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DC’s ‘Blue Beetle’ Writer Joins WGA Picket Lines As Movie Hits Theaters, Bittersweet Moment

Blue Beetle took flight at theaters on Friday, its highly anticipated release marking the first Latino lead superhero within the DC universe. However, despite being the movie’s writer, Gareth Dunnet-Alcocer was unable to enjoy the milestone moment as he stood on the picket line outside the Warner Bros. studios with his sign waving to express solidarity with his fellow writers, actors, and performers on strike.

What did Gareth Dunnet-Alcocer say about ‘Blue Beetle’?

Source: Borys Kit

“I’m proud and I’m sad. I’m excited and I am afraid.” While picketing, Gareth shared his thoughts with THR, explaining that despite the movie’s release, he didn’t know whether to revel in the movie’s success or to mourn the ongoing strike. Afterwards, the writer also acknowledged the disproportionately difficult impact of the strikes on Latino writers, who already work relatively less and have fewer resources available to them due to their immigration status.

“I think Latinos more than anyone understand the power of unions and the power of fighting,” Dunnet-Alcocer added, referencing the fact that this strike is part of a long history of Latinos banding together and revolting against more strong forces, whether political or corporate. “It’s in the Latino blood. Revolution and this kind of struggle is in our DNA.”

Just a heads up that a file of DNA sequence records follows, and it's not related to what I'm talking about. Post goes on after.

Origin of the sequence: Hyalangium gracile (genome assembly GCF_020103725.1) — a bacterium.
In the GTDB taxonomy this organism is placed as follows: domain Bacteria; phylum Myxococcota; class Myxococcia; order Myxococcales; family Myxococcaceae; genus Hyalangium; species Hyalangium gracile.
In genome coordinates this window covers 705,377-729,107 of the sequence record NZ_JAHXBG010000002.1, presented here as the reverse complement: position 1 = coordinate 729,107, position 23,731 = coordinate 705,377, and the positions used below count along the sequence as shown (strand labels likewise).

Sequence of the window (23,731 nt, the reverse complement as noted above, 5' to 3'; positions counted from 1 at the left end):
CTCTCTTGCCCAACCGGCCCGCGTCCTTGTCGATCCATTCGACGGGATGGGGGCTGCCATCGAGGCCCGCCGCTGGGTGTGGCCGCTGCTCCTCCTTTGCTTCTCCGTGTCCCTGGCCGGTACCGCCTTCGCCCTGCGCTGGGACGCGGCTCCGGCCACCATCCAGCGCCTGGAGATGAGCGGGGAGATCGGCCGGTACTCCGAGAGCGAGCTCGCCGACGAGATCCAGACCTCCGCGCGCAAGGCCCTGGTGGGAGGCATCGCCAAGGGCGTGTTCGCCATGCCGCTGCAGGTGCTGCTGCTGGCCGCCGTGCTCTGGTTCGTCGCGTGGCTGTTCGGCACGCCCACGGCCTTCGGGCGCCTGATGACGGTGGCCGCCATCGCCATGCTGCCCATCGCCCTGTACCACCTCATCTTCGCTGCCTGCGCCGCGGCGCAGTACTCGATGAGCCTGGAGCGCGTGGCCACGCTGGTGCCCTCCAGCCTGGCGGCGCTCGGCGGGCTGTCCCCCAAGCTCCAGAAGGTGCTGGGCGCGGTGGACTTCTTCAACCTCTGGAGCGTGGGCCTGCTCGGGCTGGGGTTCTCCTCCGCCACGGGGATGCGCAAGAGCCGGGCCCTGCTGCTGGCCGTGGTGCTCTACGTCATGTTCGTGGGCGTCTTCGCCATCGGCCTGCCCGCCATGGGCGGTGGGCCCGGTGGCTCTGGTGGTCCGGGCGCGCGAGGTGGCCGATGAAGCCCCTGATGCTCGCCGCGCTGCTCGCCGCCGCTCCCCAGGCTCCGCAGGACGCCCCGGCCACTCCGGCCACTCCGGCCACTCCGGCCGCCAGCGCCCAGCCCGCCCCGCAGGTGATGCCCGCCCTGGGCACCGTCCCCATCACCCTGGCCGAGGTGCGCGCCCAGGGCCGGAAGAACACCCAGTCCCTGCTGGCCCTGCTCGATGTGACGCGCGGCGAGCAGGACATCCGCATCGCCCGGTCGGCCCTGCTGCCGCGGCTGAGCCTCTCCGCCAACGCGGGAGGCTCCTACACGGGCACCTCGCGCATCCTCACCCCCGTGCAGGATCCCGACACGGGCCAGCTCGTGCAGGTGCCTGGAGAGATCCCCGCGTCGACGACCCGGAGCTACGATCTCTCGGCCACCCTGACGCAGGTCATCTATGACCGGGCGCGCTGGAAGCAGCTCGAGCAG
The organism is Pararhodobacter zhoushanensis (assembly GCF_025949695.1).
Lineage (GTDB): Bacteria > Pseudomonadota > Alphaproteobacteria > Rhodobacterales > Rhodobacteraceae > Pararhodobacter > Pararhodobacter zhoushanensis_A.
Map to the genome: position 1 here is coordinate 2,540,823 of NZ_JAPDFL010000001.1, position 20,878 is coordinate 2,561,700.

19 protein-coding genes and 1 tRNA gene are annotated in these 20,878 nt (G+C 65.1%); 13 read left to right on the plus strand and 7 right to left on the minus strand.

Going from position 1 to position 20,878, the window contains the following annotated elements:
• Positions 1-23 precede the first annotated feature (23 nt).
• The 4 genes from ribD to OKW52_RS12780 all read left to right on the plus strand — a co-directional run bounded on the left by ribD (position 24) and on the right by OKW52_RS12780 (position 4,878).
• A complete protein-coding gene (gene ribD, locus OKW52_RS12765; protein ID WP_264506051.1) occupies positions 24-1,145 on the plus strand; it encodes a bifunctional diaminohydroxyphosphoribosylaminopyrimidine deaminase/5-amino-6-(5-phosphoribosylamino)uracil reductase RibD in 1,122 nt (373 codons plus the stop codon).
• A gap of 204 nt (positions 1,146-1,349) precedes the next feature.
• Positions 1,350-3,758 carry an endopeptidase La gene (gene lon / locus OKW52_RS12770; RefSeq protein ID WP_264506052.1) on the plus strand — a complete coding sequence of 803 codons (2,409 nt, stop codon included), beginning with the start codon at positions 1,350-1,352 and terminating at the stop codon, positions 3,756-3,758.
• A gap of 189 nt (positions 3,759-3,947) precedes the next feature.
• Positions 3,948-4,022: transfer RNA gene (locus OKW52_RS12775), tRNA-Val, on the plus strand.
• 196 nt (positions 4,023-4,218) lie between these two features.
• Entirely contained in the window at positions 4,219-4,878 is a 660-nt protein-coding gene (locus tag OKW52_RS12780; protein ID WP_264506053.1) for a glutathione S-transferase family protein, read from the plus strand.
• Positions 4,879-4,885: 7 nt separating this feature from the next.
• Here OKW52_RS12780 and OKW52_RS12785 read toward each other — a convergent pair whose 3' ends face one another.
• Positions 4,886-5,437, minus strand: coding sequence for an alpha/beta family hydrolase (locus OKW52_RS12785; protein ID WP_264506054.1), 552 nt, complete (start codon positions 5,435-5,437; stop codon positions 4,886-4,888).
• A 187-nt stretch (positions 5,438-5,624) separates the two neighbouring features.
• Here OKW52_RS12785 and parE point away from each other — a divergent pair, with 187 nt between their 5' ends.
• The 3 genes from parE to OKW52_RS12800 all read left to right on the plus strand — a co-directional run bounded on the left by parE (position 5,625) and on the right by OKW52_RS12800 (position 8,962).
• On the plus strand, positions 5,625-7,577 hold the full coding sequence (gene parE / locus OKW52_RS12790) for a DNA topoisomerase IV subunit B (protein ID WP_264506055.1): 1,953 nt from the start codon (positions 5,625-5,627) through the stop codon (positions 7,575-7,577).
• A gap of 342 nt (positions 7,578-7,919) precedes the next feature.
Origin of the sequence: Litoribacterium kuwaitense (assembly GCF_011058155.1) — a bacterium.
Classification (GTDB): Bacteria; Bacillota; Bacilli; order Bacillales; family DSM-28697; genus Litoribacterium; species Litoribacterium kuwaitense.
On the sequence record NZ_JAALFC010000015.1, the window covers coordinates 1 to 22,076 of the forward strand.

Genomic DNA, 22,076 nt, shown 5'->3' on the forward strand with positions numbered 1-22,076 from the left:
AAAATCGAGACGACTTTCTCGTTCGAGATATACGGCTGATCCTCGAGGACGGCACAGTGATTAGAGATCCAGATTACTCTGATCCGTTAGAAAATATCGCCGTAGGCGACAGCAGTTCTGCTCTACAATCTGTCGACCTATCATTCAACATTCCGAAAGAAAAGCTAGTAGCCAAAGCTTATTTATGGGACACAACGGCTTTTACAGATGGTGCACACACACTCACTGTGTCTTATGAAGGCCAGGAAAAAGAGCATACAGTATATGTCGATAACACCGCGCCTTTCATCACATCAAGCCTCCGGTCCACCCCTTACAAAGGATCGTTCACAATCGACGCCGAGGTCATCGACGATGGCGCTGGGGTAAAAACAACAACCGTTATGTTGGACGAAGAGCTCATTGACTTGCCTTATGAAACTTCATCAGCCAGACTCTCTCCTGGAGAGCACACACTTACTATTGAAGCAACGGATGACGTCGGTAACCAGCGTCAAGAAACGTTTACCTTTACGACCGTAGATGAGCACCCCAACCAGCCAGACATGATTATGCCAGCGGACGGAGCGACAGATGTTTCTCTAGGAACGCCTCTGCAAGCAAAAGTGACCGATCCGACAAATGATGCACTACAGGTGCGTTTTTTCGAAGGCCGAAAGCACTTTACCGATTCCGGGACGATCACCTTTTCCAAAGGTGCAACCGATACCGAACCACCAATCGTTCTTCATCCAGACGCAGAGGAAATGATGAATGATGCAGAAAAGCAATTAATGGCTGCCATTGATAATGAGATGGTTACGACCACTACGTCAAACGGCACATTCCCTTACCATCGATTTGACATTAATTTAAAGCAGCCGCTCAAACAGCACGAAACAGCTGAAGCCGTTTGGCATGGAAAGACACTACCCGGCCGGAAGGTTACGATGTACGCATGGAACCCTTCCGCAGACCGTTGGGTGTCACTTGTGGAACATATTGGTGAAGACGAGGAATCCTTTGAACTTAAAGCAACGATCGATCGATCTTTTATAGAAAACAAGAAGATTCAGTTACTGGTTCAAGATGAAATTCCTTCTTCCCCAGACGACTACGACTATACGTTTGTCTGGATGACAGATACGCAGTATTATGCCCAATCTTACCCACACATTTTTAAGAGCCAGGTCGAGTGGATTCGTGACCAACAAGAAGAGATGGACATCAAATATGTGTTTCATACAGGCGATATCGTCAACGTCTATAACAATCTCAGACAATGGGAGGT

Source: IMDB

“Latino writers don’t usually come from wealth. So that’s an extra pressure. The less economic infrastructure you have to help you survive this, it’s less chance to write and express their stories because you can’t write.”

Gareth Dunnet-Alcocer

A Latin Celebration: Latino Writers Fight For Increased Recognition, Visibility and Remuneration

Source: Gilbert Flores / Variety via Getty Images

In what observers have called one of the most active and lively moments of the strike, thousands of Latino writers and actors, including Gareth Dunnet-Alcocer, who hails from Querétaro, Mexico, gathered at Warners in Burbank to demonstrate their collective power. With flashmob-style dancing, Latin-style music, and signs like “Don’t Make Me Get La Chancla!” and “The AMPTP Is Not Daddy, Pedro Pascal is Our Daddy!”, the crowd occupied a portion of West Olive Avenue and caused traffic jams near the studio. Actors such as Edward James Olmos and Wilmer Valderrama were also present alongside SAG-AFTRA’s Duncan Crabtree-Ireland.